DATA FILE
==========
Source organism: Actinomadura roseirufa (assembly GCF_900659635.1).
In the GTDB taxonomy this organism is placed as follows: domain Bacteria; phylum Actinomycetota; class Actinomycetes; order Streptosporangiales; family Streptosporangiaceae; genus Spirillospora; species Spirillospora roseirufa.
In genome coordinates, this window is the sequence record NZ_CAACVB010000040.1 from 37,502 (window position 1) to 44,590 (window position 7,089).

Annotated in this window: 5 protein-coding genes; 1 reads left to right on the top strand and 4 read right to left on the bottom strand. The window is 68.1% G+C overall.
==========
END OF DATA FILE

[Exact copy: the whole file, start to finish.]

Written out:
Source organism: Actinomadura roseirufa (assembly GCF_900659635.1).
In the GTDB taxonomy this organism is placed as follows: domain Bacteria; phylum Actinomycetota; class Actinomycetes; order Streptosporangiales; family Streptosporangiaceae; genus Spirillospora; species Spirillospora roseirufa.
In genome coordinates, this window is the sequence record NZ_CAACVB010000040.1 from 37,502 (window position 1) to 44,590 (window position 7,089).

Annotated in this window: 5 protein-coding genes; 1 reads left to right on the top strand and 4 read right to left on the bottom strand. The window is 68.1% G+C overall.